The lovely locally-owned toy shop in my suburb is closing. It's such a shame; over the years I have spent many a happy hour browsing its shelves. When pregnant with my first, it was where I bought the sort of cute-but-impractical toys that only someone without children would buy, and when he was a newborn, it was where I obsessively analysed every baby toy trying to decide what a 6-week old needed to reach his full potential. Over the past four years I've bought bikes, toy cars, gifts for family, board games and even a tin with a photo of a cat on it. The owners recognised me, and I them, making the toy shop feel like an essential part of our community.
I visited this morning to see what stock was left and to say goodbye, and while there had a long talk to the owner about the shop's closure. Was people buying toys online the problem? I wondered. Was it the ability to buy cheap goods elsewhere?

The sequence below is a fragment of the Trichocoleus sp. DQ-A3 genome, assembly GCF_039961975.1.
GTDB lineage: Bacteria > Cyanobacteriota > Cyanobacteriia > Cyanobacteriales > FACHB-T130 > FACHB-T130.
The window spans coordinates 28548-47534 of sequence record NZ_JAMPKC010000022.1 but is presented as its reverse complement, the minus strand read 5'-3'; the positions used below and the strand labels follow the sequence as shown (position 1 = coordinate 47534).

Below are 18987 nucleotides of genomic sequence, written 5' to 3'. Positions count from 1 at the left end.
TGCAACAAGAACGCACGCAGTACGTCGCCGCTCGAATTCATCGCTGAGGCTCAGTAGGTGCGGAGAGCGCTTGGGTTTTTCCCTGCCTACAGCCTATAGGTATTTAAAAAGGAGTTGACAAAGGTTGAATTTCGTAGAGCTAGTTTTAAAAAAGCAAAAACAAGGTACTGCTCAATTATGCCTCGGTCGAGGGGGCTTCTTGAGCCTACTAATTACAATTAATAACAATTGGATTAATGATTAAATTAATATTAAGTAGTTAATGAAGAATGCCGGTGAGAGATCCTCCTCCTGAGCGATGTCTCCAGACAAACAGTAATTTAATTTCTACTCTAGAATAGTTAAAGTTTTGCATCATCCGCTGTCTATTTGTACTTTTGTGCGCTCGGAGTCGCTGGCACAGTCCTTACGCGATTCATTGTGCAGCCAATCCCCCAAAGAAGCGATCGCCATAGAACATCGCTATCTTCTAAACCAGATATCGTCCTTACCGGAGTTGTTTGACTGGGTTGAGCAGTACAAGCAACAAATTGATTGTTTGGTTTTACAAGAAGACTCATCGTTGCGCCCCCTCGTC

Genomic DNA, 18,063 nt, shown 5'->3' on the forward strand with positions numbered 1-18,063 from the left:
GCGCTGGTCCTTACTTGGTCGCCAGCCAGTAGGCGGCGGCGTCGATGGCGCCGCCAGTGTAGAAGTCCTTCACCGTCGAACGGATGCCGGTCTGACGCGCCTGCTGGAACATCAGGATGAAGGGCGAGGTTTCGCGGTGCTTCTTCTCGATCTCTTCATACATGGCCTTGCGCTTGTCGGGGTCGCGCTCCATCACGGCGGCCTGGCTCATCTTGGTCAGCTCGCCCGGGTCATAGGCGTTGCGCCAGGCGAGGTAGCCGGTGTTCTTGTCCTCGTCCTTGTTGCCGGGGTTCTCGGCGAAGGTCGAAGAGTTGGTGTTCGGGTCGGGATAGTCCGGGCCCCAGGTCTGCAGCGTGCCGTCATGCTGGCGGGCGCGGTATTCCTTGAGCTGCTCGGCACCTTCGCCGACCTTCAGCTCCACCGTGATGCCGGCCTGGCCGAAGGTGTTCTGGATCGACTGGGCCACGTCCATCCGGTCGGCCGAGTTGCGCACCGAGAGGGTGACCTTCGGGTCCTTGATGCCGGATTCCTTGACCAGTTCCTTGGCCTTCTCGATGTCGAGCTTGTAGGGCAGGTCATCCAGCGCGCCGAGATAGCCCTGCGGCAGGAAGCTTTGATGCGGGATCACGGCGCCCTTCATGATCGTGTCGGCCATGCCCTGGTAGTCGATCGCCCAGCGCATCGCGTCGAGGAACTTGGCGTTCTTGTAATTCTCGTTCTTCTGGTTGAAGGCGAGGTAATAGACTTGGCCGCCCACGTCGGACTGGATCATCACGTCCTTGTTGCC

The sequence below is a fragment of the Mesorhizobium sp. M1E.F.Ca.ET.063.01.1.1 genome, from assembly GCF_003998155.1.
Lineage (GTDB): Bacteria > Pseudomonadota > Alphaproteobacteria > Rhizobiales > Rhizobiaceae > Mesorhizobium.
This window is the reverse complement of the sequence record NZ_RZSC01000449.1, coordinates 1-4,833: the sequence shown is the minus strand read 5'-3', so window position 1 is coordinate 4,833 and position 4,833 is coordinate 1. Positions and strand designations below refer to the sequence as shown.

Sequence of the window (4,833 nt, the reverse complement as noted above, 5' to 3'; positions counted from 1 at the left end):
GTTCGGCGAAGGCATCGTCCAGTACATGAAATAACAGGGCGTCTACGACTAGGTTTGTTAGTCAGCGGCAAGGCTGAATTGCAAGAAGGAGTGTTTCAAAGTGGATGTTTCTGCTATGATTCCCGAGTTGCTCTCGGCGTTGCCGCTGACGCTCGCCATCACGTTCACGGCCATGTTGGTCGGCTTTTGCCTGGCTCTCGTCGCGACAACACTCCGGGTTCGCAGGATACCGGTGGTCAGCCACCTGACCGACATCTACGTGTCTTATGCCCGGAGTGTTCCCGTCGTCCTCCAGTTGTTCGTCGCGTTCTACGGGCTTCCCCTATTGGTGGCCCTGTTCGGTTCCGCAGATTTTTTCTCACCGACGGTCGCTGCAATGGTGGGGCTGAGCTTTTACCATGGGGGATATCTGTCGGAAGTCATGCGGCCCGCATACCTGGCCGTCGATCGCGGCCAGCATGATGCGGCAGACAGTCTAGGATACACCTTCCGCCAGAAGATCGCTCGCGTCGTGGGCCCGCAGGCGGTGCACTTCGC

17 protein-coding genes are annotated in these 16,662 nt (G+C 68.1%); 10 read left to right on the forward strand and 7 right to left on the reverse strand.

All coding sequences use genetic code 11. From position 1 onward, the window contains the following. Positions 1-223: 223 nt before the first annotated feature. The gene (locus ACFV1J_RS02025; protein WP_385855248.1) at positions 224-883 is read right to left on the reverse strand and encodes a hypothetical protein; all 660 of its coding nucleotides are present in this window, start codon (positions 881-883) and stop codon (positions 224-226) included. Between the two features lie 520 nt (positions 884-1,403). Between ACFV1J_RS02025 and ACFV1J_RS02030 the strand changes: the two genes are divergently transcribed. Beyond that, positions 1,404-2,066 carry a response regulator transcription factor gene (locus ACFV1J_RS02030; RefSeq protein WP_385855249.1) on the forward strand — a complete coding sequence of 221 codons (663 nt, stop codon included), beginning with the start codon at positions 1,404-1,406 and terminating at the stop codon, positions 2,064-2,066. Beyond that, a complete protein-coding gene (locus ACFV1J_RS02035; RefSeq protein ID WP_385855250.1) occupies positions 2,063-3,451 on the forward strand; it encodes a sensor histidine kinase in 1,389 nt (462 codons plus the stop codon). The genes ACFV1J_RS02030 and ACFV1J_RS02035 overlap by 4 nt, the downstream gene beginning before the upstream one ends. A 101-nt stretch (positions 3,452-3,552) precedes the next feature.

No, she replied. Apparently, even some online toy stores are going under, unable to sell enough toys to stay afloat. The problem is that children are playing with toys less than they used to. The problem, she said, is that as soon as children hit school age (if not earlier), they are more likely to get gadgets for gifts instead, and more likely to entertain themselves in front of a screen than with a toy.
I could wax lyrical about how terrible that is on a number of levels, but what I would say isn't new. Most people already know, on an abstract level at least, how much children who are too connected to screens are missing out on in terms of fine motor skills, cognitive development and attention span. I know that the amount my kids watch tv isn't ideal, but all of that knowledge doesn't stop me reaching for the remote when the dinner needs cooking, I'm tired or the kids won't stop fighting.
Instead, all I will say is that the idea that children are playing with fewer toys is sad, and has made me resolve to limit my children's screen time a little more. Starting today!